Dr. James G. McCully spent 40 years in health care. He trained at Duke University School of Medicine and the Mayo Clinic and practiced diagnostic radiology for 30 years. Good Times in the Hospital presents his marvelous recollections of and reflections on his career and conveys some informative lessons in this time of health care debate.
Tracing his career, the now-retired doctor treats us to some wonderful stories. “The Bread Mold Lady” tells of a patient of one of his professors who had combated a severe bone infection by stuffing moldy bread into the open wounds in her leg. The home remedy worked because the bread mold made a substance that killed dangerous bacteria. Only later did the scientific community discover that substance: penicillin. There is also a touching recollection about McCully’s former college roommate who developed terminal cancer many years later and found peace in his final hours only after a hospital visit from an elderly woman who had worked in his home.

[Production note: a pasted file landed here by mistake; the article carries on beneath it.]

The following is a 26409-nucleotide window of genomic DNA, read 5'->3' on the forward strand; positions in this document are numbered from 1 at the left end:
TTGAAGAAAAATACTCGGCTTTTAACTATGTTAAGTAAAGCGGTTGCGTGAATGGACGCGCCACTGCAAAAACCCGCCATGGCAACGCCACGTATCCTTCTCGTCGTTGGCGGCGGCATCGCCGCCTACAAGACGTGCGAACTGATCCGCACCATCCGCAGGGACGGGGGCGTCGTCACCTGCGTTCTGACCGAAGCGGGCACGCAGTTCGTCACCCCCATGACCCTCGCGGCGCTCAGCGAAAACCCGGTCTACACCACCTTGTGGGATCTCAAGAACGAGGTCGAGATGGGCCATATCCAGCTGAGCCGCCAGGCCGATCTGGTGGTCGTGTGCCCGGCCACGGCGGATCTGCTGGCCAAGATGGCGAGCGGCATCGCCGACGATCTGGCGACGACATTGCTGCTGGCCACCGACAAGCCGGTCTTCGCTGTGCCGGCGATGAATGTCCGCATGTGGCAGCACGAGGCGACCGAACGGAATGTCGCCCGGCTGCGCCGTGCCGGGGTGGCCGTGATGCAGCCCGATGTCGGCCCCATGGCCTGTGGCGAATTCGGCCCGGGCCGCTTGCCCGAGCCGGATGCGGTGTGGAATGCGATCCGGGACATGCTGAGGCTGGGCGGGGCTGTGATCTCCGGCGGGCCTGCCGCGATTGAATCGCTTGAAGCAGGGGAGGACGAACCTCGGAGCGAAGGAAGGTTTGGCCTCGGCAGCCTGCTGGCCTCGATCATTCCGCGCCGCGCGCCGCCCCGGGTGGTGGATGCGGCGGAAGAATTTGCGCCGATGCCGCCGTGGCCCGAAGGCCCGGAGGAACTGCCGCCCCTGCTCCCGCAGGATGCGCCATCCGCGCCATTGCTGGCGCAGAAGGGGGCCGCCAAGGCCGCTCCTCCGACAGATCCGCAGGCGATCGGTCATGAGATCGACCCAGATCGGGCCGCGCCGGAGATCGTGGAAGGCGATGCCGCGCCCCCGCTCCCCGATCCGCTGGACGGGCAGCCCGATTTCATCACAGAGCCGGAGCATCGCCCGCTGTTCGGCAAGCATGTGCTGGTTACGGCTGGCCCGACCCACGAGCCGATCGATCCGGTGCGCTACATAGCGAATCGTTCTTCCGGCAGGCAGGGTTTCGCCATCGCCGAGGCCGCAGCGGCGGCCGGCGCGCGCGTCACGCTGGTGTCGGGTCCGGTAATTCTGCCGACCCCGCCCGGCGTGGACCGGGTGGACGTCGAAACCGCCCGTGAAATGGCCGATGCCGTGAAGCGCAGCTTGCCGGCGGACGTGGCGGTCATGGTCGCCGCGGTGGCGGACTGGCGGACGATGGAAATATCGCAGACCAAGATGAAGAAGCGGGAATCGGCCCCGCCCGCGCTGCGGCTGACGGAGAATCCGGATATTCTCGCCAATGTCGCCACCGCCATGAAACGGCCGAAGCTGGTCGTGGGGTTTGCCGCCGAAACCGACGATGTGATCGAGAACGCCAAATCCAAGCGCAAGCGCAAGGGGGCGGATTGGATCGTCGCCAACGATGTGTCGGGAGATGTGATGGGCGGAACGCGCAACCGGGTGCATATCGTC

McCully also entertains. He tells of one rural hospital where he worked and where he liked to eavesdrop on patients in the cafeteria. These small-town folk had their own names for their medical conditions, he says. Spinal meningitis was “smilin’ mighty Jesus,” and sickle cell anemia was “sick as hell anemia.”
Beyond making the reader think or laugh, his stories often convey a lesson, whether it’s on human nature or life as a doctor. In the last 40 or so pages of Good Times, McCully offers even more serious observations and opinions on topics such as home remedies and why they work, malpractice lawsuits, unnecessary testing, moderation and more.
McCully, a skilled writer and storyteller, writes that his goal with Good Times is to humanize doctors. He does that and more. This is an excellent book.
Also available in hardcover and ebook.